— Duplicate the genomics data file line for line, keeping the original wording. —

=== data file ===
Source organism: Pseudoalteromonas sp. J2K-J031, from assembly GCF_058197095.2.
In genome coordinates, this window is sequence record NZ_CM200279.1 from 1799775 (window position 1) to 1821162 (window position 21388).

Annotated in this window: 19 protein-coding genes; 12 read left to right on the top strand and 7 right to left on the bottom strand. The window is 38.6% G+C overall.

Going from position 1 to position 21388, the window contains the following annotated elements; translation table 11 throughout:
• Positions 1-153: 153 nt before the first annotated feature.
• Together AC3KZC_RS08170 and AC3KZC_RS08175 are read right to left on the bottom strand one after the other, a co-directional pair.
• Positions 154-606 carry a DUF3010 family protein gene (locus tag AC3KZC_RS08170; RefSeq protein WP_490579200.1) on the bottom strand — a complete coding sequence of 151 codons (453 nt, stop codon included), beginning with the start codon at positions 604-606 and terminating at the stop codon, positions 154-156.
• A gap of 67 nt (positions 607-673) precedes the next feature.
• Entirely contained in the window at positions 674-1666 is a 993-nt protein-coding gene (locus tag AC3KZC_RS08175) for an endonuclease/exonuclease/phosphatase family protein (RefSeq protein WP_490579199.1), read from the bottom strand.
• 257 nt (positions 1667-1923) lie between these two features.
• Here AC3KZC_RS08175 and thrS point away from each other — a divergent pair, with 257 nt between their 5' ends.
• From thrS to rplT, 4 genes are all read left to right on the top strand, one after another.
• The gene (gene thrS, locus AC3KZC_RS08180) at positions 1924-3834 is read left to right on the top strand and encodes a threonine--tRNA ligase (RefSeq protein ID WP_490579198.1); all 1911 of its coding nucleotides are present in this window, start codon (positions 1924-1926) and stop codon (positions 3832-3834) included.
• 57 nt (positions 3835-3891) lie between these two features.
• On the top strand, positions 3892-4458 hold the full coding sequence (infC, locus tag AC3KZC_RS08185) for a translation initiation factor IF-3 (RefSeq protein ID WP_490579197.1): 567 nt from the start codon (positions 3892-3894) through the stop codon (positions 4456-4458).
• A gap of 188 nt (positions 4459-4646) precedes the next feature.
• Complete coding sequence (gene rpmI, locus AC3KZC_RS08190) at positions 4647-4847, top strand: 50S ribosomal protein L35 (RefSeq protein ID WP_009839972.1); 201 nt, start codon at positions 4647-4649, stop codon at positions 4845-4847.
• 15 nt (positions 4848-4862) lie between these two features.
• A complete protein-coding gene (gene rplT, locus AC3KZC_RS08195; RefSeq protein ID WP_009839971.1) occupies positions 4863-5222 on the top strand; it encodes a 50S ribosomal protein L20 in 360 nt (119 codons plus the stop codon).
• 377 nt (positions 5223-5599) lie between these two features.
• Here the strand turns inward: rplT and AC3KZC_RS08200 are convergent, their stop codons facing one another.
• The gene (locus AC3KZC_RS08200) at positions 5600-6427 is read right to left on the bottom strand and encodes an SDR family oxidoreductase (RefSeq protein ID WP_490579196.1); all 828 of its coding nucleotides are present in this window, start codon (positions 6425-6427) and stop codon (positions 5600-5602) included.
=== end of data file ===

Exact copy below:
Source organism: Pseudoalteromonas sp. J2K-J031, from assembly GCF_058197095.2.
In genome coordinates, this window is sequence record NZ_CM200279.1 from 1799775 (window position 1) to 1821162 (window position 21388).

Annotated in this window: 19 protein-coding genes; 12 read left to right on the top strand and 7 right to left on the bottom strand. The window is 38.6% G+C overall.

Going from position 1 to position 21388, the window contains the following annotated elements; translation table 11 throughout:
• Positions 1-153: 153 nt before the first annotated feature.
• Together AC3KZC_RS08170 and AC3KZC_RS08175 are read right to left on the bottom strand one after the other, a co-directional pair.
• Positions 154-606 carry a DUF3010 family protein gene (locus tag AC3KZC_RS08170; RefSeq protein WP_490579200.1) on the bottom strand — a complete coding sequence of 151 codons (453 nt, stop codon included), beginning with the start codon at positions 604-606 and terminating at the stop codon, positions 154-156.
• A gap of 67 nt (positions 607-673) precedes the next feature.
• Entirely contained in the window at positions 674-1666 is a 993-nt protein-coding gene (locus tag AC3KZC_RS08175) for an endonuclease/exonuclease/phosphatase family protein (RefSeq protein WP_490579199.1), read from the bottom strand.
• 257 nt (positions 1667-1923) lie between these two features.
• Here AC3KZC_RS08175 and thrS point away from each other — a divergent pair, with 257 nt between their 5' ends.
• From thrS to rplT, 4 genes are all read left to right on the top strand, one after another.
• The gene (gene thrS, locus AC3KZC_RS08180) at positions 1924-3834 is read left to right on the top strand and encodes a threonine--tRNA ligase (RefSeq protein ID WP_490579198.1); all 1911 of its coding nucleotides are present in this window, start codon (positions 1924-1926) and stop codon (positions 3832-3834) included.
• 57 nt (positions 3835-3891) lie between these two features.
• On the top strand, positions 3892-4458 hold the full coding sequence (infC, locus tag AC3KZC_RS08185) for a translation initiation factor IF-3 (RefSeq protein ID WP_490579197.1): 567 nt from the start codon (positions 3892-3894) through the stop codon (positions 4456-4458).
• A gap of 188 nt (positions 4459-4646) precedes the next feature.
• Complete coding sequence (gene rpmI, locus AC3KZC_RS08190) at positions 4647-4847, top strand: 50S ribosomal protein L35 (RefSeq protein ID WP_009839972.1); 201 nt, start codon at positions 4647-4649, stop codon at positions 4845-4847.
• 15 nt (positions 4848-4862) lie between these two features.
• A complete protein-coding gene (gene rplT, locus AC3KZC_RS08195; RefSeq protein ID WP_009839971.1) occupies positions 4863-5222 on the top strand; it encodes a 50S ribosomal protein L20 in 360 nt (119 codons plus the stop codon).
• 377 nt (positions 5223-5599) lie between these two features.
• Here the strand turns inward: rplT and AC3KZC_RS08200 are convergent, their stop codons facing one another.
• The gene (locus AC3KZC_RS08200) at positions 5600-6427 is read right to left on the bottom strand and encodes an SDR family oxidoreductase (RefSeq protein ID WP_490579196.1); all 828 of its coding nucleotides are present in this window, start codon (positions 6425-6427) and stop codon (positions 5600-5602) included.